On a rather humid Friday evening over a cup of coffee with my mother, we struck a conversation that traversed over major nostalgia: fashion magazines back in the day. While fashion in itself was a largely vague term, she recalled one magazine and found gratification in the memories of browsing through the pages. The glossy papers of Savvy were her introduction to the world of conventional fashion magazines. “Leaving the paperback homegrown Sarita magazine behind, Savvy attracted a major part of the population in those times because of its glossy, buttery pages. The content was much more refined, fashion-centric and showcased an Indian woman who was much more beyond the domain of beauty.”
Launched back in 1984, Savvy magazine went by the tagline, ‘Real women, real stories’. Covering topics like fashion, beauty, glamour, fitness, food, career, finance, decor and more, the vibe was insightful, young and fresh. Savvy laid major emphasis on women of substance.
While on the other hand, my colleague, Ainee, recalls an Indian edition of the New York-based, Seventeen magazine. Thinking of those times, she further shared, “Every afternoon, while my mom would devour her novel, I would go through my stack of magazines. Seventeen India was one of the first magazines I had subscribed to, and I would eagerly wait for the issue to find out about fashion, beauty and more (remember this was the pre-Instagram world). I remember submitting a small snippet to the magazine and the joy I felt when I saw it published in the magazine. That feeling is pretty much what drove me to become a lifestyle writer and falling in love with magazines. The magazine was a great insight into the world beyond the small town I lived in, and for that, it’ll always be special to me.”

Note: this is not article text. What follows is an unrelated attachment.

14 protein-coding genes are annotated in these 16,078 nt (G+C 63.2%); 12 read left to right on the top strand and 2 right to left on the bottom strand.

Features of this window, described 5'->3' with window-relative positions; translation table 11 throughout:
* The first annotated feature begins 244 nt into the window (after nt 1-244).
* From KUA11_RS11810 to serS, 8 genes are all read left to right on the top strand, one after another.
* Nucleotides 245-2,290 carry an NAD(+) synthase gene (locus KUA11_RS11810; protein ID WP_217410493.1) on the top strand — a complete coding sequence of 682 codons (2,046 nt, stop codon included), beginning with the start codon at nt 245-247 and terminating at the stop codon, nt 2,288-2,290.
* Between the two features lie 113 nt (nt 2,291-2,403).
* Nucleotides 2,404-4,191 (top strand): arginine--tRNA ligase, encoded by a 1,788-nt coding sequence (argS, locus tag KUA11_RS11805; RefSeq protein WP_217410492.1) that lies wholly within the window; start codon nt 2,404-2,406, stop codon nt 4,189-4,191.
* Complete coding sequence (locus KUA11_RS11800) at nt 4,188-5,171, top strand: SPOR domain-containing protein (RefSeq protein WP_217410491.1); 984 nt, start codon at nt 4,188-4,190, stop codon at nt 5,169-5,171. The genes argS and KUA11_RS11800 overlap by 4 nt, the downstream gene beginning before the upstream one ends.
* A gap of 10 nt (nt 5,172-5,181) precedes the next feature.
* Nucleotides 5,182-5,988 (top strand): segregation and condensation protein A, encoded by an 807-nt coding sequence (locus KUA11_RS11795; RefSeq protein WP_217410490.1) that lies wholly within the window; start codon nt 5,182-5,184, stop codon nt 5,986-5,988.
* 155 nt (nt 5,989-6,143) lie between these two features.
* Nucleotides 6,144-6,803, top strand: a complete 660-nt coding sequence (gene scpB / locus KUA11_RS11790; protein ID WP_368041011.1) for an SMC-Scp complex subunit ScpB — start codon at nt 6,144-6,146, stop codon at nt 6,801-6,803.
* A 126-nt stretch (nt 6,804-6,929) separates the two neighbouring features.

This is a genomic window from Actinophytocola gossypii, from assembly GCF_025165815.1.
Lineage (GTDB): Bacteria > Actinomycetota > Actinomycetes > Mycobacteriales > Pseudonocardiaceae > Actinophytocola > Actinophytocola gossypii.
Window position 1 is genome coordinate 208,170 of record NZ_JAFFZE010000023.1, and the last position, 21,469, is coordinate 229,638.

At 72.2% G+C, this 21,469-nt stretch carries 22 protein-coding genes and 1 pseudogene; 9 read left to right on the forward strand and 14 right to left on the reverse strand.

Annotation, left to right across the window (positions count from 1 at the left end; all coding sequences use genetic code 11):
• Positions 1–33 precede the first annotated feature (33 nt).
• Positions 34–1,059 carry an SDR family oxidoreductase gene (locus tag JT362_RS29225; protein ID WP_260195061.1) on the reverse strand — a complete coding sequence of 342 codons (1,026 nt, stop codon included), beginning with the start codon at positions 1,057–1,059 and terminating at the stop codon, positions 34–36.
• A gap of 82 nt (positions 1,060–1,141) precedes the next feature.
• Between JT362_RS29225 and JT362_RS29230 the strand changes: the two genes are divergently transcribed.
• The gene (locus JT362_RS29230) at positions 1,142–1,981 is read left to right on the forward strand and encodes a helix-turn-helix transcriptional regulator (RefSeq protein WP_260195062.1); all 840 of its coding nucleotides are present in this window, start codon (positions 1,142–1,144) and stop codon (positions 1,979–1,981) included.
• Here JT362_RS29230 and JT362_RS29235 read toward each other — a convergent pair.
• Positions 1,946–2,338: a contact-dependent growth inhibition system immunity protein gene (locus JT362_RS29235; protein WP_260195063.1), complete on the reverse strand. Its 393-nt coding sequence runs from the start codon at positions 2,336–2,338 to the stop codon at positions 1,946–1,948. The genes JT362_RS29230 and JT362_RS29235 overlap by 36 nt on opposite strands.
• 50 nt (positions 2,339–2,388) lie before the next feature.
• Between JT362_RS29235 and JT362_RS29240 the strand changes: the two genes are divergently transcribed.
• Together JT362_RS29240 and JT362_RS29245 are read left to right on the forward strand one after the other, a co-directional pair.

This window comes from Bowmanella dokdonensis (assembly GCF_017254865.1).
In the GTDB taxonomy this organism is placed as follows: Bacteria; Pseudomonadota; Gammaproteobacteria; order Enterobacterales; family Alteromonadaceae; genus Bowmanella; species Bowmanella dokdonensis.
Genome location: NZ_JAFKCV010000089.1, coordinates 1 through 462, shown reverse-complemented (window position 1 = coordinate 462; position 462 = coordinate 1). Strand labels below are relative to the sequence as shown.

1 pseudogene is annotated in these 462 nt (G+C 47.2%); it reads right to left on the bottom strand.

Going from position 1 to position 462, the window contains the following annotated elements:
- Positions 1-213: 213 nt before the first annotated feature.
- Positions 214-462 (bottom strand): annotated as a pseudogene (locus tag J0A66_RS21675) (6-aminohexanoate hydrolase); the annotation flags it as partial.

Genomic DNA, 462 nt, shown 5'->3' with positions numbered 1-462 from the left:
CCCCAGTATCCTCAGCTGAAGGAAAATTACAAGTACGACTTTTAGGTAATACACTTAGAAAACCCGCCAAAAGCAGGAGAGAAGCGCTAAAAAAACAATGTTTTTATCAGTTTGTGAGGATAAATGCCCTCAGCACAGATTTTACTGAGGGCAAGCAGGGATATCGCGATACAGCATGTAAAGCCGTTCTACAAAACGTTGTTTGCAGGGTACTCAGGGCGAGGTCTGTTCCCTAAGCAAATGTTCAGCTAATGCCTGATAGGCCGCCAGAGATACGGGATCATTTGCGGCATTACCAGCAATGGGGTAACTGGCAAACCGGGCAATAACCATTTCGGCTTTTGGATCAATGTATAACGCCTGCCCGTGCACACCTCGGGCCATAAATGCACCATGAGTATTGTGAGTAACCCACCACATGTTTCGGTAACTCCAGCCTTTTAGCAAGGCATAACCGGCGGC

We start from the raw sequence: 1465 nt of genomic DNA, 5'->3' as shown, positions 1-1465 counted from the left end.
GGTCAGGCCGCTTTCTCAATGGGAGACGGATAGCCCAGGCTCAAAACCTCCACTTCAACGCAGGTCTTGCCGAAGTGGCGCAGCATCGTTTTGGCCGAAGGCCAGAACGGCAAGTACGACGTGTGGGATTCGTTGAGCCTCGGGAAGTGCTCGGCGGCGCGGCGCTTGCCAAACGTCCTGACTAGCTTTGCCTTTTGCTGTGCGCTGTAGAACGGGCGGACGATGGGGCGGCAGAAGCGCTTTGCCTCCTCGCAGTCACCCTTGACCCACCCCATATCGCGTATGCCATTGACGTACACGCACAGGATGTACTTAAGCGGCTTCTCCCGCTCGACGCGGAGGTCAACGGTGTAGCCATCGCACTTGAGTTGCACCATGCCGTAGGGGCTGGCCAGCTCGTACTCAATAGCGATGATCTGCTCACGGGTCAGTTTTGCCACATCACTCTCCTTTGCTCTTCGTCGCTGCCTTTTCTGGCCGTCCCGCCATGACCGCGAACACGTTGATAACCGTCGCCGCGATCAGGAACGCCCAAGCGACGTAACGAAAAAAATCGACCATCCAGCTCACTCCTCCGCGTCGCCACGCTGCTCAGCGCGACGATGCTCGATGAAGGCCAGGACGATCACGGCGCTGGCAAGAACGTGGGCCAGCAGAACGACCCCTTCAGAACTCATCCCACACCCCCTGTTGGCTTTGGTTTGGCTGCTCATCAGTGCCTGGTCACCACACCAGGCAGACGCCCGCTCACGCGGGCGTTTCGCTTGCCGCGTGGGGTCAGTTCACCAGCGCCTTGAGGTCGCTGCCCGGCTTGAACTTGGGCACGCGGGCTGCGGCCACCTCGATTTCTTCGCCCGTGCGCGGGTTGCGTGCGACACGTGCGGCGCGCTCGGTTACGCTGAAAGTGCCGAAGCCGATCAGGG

Apart from these cult favourites in the bygone Indian era, the country witnessed a burgeoning influx in homegrown fashion magazines with a relatively marginal circulation: think magazines like Society found in 1971 by Nari Hira. From business, politics, art, sports and media to giving an inside scoop of the lives of renowned socialites, Society magazine found its place in the wave of 1970s lifestyle magazines in India.
As fashion found its place and liking, content on food and lifestyle found its calling. Magazines like Women’s Era with OG Indian supermodels on their cover brought more information on lifestyle and culture to the Indian readers. Helmed by Divesh Nath as its managing editor since 2002, the magazine was published fortnightly since its inception. Eventually, it took a whole new digital avatar.
The future of Indian fashion magazines changed when they paved the way into the bright lights of Bollywood. Iconic Indian mega-watt star Hema Malini took the role of editor for the first edition of New Woman. One of my friend’s mother remembers her first copy of New Woman as a status symbol of sorts. She went on to share, “If you were seen reading New Woman, you were immediately perceived to be the modern, stylish woman of the 90s India.” The magazine covered a plethora of topics like beauty, fashion, jewellery, fitness, finance, career, self-help, relationships, parenting, culture, food and more.
Which one of these Indian fashion magazines did you grow up with? Let us know in the comments below.
Photographs: Instagram, Unsplash